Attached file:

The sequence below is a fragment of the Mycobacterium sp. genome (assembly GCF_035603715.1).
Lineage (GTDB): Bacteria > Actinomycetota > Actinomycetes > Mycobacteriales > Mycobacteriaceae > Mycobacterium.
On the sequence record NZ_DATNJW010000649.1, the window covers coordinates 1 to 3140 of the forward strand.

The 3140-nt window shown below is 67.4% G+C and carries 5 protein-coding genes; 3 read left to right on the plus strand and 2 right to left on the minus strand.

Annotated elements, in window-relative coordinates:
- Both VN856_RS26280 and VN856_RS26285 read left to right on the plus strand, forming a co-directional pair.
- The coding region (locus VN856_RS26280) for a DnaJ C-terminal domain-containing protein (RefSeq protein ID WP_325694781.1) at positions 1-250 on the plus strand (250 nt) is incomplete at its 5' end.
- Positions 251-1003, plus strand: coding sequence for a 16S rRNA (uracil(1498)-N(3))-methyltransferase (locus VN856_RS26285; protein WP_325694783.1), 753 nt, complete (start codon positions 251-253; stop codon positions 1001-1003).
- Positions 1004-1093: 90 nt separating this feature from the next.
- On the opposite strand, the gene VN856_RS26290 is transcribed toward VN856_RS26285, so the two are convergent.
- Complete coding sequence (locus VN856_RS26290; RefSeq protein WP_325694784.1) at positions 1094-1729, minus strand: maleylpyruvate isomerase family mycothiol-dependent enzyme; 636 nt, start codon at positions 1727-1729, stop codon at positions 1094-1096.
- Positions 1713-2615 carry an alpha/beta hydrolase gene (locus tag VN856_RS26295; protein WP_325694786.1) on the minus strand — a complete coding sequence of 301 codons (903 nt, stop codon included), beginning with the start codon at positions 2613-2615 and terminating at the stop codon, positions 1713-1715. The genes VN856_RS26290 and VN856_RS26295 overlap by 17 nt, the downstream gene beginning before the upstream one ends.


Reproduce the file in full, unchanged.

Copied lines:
The sequence below is a fragment of the Mycobacterium sp. genome (assembly GCF_035603715.1).
Lineage (GTDB): Bacteria > Actinomycetota > Actinomycetes > Mycobacteriales > Mycobacteriaceae > Mycobacterium.
On the sequence record NZ_DATNJW010000649.1, the window covers coordinates 1 to 3140 of the forward strand.

The 3140-nt window shown below is 67.4% G+C and carries 5 protein-coding genes; 3 read left to right on the plus strand and 2 right to left on the minus strand.

Annotated elements, in window-relative coordinates:
- Both VN856_RS26280 and VN856_RS26285 read left to right on the plus strand, forming a co-directional pair.
- The coding region (locus VN856_RS26280) for a DnaJ C-terminal domain-containing protein (RefSeq protein ID WP_325694781.1) at positions 1-250 on the plus strand (250 nt) is incomplete at its 5' end.
- Positions 251-1003, plus strand: coding sequence for a 16S rRNA (uracil(1498)-N(3))-methyltransferase (locus VN856_RS26285; protein WP_325694783.1), 753 nt, complete (start codon positions 251-253; stop codon positions 1001-1003).
- Positions 1004-1093: 90 nt separating this feature from the next.
- On the opposite strand, the gene VN856_RS26290 is transcribed toward VN856_RS26285, so the two are convergent.
- Complete coding sequence (locus VN856_RS26290; RefSeq protein WP_325694784.1) at positions 1094-1729, minus strand: maleylpyruvate isomerase family mycothiol-dependent enzyme; 636 nt, start codon at positions 1727-1729, stop codon at positions 1094-1096.
- Positions 1713-2615 carry an alpha/beta hydrolase gene (locus tag VN856_RS26295; protein WP_325694786.1) on the minus strand — a complete coding sequence of 301 codons (903 nt, stop codon included), beginning with the start codon at positions 2613-2615 and terminating at the stop codon, positions 1713-1715. The genes VN856_RS26290 and VN856_RS26295 overlap by 17 nt, the downstream gene beginning before the upstream one ends.